Thursday, April 18, 2013

Straight up, please. . .

Having worked various jobs to pay for school, including a stint as bartender, I was shocked when I caught an episode of a reality TV program in which an expert goes into a failing bar to "re-invent" the place and rescue the money losing business.  It was about half way through when the bartenders were being taught how to mix drinks when the cocktails du jour were described.  Coconut vodka?  Really?  He and his expert taught the bartenders to make a dozen or so cocktails to showcase the bar.  I recognized none of them.  I am not sure that any of them existed when I put in my time behind the bar.  There was no mention of the standards I knew -- Martini, Old-fashioned, Manhattan, etc...  I am sure that anyone asking for a 7&7 would receive a blank stare back.  So much for that.  Does anyone today even know what a highball is?

My point is this.  Is it no wonder that we look at the liturgy in the same way we look at the drink menu?  We want to shape the liturgy like we do the cocktails at the local bar.  Sure, we want this drink but we like ours not according to the classic recipe but with a variation personal to each of us.  In the same way, we want the liturgy to be personal.  Pastors add in their own personal liturgical style, congregations have their own personal liturgical tradition, and people come seeking the things they like...  The only one who does not get what He wants is God.

Ah, well, what does God care, anyway?  BTW do NOT read the liturgical regulations of the Old Testament or it just may upset our idea that God wants what we want....

Give me the liturgy straight up... historically consistent with those who have gone before me, adding in only the best of the present day, and passing on the faithful legacy to those who follow me... straight up...  Do not skimp on the content because some might not like it and do not adjust the rubrics to meet to appeal to folks.  Do not give me the liturgy  "lite' with half the calories (ceremonial) done in half the time.  Do not rush through it.  Give it to me full, straight, reverent, and faithful...  Oh, and the preaching, too!  Straight up.  Undiluted, without a bunch of mix to disguise the taste...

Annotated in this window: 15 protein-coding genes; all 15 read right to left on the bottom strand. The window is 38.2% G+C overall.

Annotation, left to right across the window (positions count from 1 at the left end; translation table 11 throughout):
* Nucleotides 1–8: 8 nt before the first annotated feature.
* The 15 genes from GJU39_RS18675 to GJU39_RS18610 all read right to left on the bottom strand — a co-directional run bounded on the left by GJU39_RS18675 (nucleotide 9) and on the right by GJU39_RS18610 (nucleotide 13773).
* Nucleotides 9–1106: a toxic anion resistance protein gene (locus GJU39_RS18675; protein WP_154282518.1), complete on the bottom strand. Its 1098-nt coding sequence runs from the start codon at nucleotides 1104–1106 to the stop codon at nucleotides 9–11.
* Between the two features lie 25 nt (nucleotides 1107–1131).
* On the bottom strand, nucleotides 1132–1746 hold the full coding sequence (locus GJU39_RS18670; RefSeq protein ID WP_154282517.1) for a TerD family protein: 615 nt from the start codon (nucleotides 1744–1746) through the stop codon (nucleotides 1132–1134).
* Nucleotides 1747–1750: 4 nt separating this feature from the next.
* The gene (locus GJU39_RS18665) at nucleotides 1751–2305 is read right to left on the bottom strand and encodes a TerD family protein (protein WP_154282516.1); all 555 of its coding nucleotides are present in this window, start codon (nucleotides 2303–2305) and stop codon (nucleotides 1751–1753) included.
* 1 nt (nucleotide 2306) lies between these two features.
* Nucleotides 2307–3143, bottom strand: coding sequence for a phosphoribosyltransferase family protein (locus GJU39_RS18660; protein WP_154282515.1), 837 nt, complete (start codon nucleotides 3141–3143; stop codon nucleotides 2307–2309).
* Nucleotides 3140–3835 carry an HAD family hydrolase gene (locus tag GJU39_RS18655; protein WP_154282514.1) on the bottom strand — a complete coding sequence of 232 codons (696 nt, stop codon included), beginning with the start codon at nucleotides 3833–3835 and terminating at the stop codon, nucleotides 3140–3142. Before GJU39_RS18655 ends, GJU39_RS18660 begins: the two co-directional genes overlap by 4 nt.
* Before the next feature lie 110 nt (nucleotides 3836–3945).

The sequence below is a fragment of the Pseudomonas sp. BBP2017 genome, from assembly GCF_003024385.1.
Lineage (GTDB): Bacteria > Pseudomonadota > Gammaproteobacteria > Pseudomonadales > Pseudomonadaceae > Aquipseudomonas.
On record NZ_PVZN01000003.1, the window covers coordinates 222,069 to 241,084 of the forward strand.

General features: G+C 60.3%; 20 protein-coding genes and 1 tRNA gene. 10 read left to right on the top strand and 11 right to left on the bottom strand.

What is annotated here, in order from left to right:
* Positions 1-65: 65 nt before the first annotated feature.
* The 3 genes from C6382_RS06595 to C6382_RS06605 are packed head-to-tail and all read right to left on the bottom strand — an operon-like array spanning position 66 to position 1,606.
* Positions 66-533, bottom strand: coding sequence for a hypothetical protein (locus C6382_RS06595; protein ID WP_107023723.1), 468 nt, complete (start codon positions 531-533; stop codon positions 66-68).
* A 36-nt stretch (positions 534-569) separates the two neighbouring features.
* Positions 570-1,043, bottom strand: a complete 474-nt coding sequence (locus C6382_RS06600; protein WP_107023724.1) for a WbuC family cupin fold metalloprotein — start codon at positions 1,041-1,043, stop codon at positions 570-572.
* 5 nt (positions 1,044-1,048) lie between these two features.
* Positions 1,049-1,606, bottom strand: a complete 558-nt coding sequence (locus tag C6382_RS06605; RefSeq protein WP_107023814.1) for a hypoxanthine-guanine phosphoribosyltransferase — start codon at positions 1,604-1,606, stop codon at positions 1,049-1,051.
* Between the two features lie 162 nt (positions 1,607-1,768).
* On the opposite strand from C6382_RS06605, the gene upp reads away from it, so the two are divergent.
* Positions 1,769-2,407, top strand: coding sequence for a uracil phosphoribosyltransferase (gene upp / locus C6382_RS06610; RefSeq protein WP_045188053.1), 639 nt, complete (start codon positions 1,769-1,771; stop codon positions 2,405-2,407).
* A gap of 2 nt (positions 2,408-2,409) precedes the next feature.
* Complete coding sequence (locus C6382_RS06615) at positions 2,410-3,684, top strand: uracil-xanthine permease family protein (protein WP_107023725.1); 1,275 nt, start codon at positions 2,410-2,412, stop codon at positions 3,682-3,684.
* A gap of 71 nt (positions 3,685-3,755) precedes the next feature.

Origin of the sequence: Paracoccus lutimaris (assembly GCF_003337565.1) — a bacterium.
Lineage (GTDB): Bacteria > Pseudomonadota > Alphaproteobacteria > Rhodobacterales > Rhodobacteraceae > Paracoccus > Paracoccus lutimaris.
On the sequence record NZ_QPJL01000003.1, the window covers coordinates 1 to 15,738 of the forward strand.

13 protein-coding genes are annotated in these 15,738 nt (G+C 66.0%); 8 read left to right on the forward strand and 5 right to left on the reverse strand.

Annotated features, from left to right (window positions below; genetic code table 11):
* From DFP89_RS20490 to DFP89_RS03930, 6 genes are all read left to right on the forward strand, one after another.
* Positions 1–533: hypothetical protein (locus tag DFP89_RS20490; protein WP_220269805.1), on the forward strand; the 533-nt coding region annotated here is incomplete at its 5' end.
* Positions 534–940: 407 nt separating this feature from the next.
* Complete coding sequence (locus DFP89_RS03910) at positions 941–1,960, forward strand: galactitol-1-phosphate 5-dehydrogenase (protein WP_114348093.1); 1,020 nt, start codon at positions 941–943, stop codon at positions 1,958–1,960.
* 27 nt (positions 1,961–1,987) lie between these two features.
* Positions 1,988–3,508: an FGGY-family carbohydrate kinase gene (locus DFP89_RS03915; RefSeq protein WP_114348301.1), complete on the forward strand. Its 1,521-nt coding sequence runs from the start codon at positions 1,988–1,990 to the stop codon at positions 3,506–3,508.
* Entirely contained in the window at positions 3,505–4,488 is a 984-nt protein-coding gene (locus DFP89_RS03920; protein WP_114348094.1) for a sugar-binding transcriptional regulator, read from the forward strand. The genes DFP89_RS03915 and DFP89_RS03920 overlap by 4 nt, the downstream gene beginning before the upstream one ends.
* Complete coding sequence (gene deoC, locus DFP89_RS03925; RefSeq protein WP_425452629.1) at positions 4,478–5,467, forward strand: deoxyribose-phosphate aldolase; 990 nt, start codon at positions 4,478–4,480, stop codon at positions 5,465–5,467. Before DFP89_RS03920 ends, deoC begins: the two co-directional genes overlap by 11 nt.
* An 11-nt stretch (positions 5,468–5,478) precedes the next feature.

3 comments:

Anonymous said...

Easy, Pastor Peters. You are scaring away the young people!

;)


Sincerely,

~~The Lutheran consultant

Anonymous said...

How would you convince the "missional" leaders in the LCMS that the people in both the Old Testament period and in Jesus' time had a formal divine service and not a "shake and bake" contemporary service with a praise band.

fatherd said...

The Jewish people have traditionally had a fixed service, given to them by God, a God that they knew and whom they worshipped. I am convinced that for the rest of us (Christians), we worship (or at least say we do) a God we do not know, and we do not bother to become acquainted with Him. We do not think it worthwhile to read what He has given us, the Holy Bible, because, you know, that's just all that old stuff and .... That is why we don't really know God, and we don't know how to worship Him. For far too many Christians, it would be a strange thought to mention that God has ideas about how He should be worshipped; most think it is all about how we want to worship Him. We are far too inclined to think that worship is primarily about US, and only secondarily about God. We want a church where we are comfortable, where we like the music, the preaching, the social group, the overall ambiance, much like we might choose a night club.

There is a huge need for education in the church, in America for sure and I suspect in much of the rest of the world as well. We have lost sight of the very concept of a Supreme Being, a Ruler of the Universe, of a God to whom we will all answer some day. Thus our worship in most American churches is shallow, people centered entertainment, and at most God makes a cameo appearance. Until we can restore the idea of who God truly is, and what worship is truly about, the form of our worship will be mostly false.

Fr. D+
Anglican Priest